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Biotech firm aims to bring lab-grown pork to market in five years


(NaturalNews) Would you eat meat that was 'grown' in a lab?

Several biotech firms seems to think so, and are investing in technology that should make lab-grown meat available for consumers in the very near future. One of these firms has just announced that they will be offering lab-grown beef and pork within a few years.

As reported by Gizmodo:

"San Francisco-based startup Memphis Meats made its public debut today, with a Wall Street Journal exclusive that details the team's ambitious plan to grow beef and pork in laboratory bioreactors—and to be the first company to bring lab-grown meat to market. Memphis Meats says it'll be selling its animal-free products to high-end customers in three to four years. Oh, and to dissuade any lingering doubts, they've also just unveiled the world's first lab-grown meatball."

The technology exists, as entrepreneur Mark Post demonstrated in 2013 with his unveiling of the 'stem cell burger' – a successful experiment that proved that the concept worked, although the first one cost $330,000 to produce.

Since then the cost of producing in vitro meat has dropped considerably – it has been reported that the same stem cell burger now costs only around $12 to make – and Post says that his company, Mosa Meat, will be marketing its own lab-grown beef within five years.

Unsurprisingly, the concept has its detractors, but the Gizmodo article focuses only on those who criticize the idea because they believe it can't be done cheaply enough to replace the real thing:

"Lab-grown meat is one of those futuristic technologies that polarizes people, with some saying it's going to replace animal agriculture and others insisting it'll never be more than a novelty. Most arguments for or against lab-grown meat hinge on whether you buy the claim that we can produce animal tissue in laboratories at a far lower per capita cost than we can growing it the old fashioned way."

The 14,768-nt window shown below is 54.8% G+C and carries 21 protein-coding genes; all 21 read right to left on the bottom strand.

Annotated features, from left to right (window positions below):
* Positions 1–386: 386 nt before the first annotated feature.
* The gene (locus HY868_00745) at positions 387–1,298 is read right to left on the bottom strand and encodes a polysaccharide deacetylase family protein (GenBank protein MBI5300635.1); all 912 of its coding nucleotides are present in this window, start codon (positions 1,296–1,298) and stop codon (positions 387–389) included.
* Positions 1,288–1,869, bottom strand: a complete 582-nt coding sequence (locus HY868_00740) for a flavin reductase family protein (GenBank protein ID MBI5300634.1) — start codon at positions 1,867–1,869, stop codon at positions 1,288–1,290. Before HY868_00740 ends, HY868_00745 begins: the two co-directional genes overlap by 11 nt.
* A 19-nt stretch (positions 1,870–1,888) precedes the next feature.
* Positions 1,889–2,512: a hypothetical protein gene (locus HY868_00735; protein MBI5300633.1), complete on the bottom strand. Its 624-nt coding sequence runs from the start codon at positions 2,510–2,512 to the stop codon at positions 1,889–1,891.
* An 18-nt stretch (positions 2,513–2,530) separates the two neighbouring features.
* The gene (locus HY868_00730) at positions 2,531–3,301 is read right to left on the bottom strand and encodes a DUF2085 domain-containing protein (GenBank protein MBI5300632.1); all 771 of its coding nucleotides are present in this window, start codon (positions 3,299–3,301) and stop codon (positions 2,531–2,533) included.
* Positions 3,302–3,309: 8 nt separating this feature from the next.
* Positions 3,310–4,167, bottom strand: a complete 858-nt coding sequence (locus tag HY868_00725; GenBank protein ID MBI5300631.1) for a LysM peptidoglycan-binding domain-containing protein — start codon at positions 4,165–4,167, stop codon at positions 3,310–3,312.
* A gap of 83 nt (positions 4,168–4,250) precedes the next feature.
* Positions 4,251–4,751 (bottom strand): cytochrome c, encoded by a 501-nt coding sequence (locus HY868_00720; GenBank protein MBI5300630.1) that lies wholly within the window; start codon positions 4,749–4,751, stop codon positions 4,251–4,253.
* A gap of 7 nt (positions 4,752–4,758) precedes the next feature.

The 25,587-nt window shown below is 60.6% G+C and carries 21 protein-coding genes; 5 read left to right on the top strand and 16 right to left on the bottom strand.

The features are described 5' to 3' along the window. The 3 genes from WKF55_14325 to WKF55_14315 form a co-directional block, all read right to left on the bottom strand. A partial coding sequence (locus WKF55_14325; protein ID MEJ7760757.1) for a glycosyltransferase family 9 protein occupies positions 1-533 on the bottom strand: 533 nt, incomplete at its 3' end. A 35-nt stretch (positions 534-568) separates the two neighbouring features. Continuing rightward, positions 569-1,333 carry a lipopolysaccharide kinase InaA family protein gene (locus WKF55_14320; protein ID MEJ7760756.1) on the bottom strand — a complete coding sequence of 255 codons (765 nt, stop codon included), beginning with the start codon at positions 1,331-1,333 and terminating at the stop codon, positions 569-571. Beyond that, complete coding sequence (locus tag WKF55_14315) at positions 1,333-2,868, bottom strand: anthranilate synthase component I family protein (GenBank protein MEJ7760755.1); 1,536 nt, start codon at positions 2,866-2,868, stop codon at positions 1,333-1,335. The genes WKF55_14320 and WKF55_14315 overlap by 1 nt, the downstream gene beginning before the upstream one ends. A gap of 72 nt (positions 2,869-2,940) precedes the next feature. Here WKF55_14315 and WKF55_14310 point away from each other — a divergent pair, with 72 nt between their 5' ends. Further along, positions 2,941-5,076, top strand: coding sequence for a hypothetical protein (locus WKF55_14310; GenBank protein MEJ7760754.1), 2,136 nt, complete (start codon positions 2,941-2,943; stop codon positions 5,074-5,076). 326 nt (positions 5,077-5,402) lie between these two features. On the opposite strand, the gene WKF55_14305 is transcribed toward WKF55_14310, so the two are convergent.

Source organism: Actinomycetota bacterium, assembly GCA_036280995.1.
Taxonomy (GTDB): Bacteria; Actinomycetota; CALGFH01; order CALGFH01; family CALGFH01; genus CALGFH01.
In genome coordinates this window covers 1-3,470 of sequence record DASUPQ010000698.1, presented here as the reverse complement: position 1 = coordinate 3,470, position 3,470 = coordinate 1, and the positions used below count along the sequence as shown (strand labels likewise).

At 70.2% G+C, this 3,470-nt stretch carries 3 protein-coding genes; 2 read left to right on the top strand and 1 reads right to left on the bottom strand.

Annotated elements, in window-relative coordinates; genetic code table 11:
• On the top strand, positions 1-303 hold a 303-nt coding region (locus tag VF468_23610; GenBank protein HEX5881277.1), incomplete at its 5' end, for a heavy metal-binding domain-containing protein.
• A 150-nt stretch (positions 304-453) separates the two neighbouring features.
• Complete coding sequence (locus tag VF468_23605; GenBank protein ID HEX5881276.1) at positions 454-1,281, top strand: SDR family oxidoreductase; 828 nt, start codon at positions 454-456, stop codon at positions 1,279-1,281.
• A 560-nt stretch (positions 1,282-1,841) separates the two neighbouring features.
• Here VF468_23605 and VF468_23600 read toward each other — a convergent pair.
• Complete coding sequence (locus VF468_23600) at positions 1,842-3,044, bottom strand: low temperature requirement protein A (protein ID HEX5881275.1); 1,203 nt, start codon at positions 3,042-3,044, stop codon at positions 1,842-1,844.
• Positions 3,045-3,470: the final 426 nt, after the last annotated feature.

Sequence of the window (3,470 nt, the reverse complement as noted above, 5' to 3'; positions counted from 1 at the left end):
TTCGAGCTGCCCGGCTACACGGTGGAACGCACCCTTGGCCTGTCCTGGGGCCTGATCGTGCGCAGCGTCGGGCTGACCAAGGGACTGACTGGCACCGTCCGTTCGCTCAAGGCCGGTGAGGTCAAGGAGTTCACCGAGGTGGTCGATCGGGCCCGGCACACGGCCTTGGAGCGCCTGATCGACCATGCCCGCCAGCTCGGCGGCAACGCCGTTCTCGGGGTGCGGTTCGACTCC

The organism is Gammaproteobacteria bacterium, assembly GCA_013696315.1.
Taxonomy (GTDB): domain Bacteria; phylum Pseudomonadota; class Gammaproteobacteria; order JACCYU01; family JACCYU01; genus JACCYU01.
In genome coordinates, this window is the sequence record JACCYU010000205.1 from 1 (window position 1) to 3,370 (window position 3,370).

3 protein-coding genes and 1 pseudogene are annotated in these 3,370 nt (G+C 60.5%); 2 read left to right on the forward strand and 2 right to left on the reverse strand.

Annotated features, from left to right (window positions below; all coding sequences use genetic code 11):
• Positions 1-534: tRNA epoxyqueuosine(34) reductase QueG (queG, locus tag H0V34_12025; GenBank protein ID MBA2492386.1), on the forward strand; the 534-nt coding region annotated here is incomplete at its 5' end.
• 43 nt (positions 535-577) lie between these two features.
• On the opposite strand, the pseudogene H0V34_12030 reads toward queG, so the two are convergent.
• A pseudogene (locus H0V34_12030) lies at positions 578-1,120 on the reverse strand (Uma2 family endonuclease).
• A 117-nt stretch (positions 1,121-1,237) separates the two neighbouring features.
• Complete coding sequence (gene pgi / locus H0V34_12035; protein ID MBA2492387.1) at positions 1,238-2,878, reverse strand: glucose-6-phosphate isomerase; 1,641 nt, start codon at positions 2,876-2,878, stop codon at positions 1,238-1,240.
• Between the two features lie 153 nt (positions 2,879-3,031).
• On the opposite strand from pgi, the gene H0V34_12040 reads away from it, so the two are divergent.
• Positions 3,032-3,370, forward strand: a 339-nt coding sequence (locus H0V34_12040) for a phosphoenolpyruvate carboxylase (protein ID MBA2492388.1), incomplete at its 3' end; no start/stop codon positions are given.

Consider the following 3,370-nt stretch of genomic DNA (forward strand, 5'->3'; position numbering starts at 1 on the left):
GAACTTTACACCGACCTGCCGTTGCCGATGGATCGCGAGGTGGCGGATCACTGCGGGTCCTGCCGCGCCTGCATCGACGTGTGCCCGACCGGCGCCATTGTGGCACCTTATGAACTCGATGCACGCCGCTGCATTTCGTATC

The tone of the article seems to hint that the average person would have no qualms in consuming lab-grown meat if it were inexpensive, but I'm guessing that there are millions of people who, like myself, are not only disgusted by the idea, but also concerned that eating artificially-grown beef or pork might carry serious health risks.

Danica Collins of Underground Health Reporter shares the same views regarding 'Frankenmeat':

"Modifying plants is bad enough. Now scientists are taking the future of genetically modified food to a completely different, and startling, level: creating fake lab grown meat. ...

"The side effects of GMO's on crops are slowly coming to light. How will our bodies respond to eating lab grown meat that has been created from animal tissue and grown in a lab?

"Food manufacturers may swear to you that Bt-toxin is safe despite the mounting evidence to the contrary. According to the American Academy of Environmental Medicine, 'Several animal studies indicate serious health risks associated with genetically modified foods.'"

As Collins noted, GMO foods can cause numerous health problems, including weakened immunity, cancer and organ failure.

Supporters of the Frankenmeat concept argue that the scheme would be beneficial due to their belief that artificially-grown meat would have less impact on the environment.

But it can be assumed that those who are gearing up to produce and sell Frankenmeat to the public are far more concerned with making money than with saving the environment. And like the rest of the GMO food industry, the potential health risks are covered up or – at the very least – conveniently ignored.

If these companies succeed in developing and marketing Frankenmeat – as it now seems they almost certainly will – we can only hope that their bogus and dangerous lab-grown products will be required to clearly be labeled as such, so that those who don't want Frankenmeat to be a part of their diet can avoid it like the plague.




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